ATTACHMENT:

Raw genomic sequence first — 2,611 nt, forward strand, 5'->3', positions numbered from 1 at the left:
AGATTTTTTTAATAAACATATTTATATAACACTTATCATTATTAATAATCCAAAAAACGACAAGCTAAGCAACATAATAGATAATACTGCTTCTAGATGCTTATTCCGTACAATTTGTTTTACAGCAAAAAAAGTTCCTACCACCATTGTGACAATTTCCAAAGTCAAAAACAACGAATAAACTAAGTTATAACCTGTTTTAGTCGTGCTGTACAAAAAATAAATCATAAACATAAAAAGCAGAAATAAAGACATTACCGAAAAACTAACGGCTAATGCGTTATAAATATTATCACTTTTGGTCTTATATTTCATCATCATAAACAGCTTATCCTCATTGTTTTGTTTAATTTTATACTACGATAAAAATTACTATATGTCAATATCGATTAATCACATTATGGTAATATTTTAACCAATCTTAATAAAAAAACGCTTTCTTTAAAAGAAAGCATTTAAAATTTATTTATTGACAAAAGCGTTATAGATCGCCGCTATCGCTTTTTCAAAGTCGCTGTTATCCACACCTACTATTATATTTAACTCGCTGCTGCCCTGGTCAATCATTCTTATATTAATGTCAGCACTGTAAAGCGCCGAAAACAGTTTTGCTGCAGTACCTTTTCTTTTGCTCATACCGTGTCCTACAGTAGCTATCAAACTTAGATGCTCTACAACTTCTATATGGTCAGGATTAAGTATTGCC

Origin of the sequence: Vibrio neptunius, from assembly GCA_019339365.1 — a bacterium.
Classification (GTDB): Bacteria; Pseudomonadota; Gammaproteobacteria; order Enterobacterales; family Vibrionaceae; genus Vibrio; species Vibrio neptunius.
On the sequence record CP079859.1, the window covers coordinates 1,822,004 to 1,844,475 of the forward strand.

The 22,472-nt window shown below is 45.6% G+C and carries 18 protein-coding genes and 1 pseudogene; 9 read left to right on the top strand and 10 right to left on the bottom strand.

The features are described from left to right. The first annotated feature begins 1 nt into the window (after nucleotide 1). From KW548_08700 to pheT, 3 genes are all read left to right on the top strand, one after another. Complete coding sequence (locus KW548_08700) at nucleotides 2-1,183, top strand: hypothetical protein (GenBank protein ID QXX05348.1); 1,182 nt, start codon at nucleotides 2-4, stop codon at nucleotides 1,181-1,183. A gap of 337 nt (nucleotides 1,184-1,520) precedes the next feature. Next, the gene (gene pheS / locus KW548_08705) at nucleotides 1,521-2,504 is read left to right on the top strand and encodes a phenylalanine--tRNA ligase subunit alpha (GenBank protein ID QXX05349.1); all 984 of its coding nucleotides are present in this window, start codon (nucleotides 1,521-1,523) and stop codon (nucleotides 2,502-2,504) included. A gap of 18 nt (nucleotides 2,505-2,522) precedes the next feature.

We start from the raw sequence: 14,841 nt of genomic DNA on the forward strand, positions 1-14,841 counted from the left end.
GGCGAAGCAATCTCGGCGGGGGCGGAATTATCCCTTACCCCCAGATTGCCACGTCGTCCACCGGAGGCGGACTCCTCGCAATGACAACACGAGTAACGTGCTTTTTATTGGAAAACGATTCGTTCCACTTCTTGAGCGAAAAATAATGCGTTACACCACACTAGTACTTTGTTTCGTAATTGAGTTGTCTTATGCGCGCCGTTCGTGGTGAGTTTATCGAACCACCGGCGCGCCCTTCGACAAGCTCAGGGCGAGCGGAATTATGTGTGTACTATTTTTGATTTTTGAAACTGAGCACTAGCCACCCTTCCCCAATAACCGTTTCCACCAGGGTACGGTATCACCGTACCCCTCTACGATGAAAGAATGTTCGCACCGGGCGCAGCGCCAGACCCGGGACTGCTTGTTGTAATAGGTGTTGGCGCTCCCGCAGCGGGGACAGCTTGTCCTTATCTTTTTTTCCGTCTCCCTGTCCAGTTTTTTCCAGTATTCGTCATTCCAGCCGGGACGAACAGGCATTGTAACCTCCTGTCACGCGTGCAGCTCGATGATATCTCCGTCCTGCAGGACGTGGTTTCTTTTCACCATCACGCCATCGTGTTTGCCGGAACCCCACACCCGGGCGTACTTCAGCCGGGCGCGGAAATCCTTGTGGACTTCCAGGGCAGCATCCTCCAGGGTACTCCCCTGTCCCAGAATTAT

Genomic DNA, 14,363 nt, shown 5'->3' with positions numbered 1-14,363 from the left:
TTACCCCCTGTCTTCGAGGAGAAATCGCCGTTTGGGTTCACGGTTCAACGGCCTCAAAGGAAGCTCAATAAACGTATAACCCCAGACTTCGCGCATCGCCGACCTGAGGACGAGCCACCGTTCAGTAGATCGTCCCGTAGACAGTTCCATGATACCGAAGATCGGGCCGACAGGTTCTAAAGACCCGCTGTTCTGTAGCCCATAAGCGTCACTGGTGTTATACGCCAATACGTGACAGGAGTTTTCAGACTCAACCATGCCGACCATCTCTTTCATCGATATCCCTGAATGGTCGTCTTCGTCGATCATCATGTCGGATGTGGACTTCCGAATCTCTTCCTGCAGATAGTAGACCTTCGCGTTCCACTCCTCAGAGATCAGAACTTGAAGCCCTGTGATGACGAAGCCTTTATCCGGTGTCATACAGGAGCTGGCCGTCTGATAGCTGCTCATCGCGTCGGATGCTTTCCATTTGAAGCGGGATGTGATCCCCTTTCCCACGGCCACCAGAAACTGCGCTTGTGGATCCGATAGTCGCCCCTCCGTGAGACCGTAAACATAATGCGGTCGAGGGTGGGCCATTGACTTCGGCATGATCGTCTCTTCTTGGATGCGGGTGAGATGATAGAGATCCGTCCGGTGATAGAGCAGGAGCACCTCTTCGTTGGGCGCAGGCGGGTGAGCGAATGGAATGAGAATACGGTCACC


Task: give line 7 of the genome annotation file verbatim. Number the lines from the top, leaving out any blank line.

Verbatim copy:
The features are described from left to right. The first annotated feature begins 1 nt into the window (after nucleotide 1). From KW548_08700 to pheT, 3 genes are all read left to right on the top strand, one after another. Complete coding sequence (locus KW548_08700) at nucleotides 2-1,183, top strand: hypothetical protein (GenBank protein ID QXX05348.1); 1,182 nt, start codon at nucleotides 2-4, stop codon at nucleotides 1,181-1,183. A gap of 337 nt (nucleotides 1,184-1,520) precedes the next feature. Next, the gene (gene pheS / locus KW548_08705) at nucleotides 1,521-2,504 is read left to right on the top strand and encodes a phenylalanine--tRNA ligase subunit alpha (GenBank protein ID QXX05349.1); all 984 of its coding nucleotides are present in this window, start codon (nucleotides 1,521-1,523) and stop codon (nucleotides 2,502-2,504) included. A gap of 18 nt (nucleotides 2,505-2,522) precedes the next feature.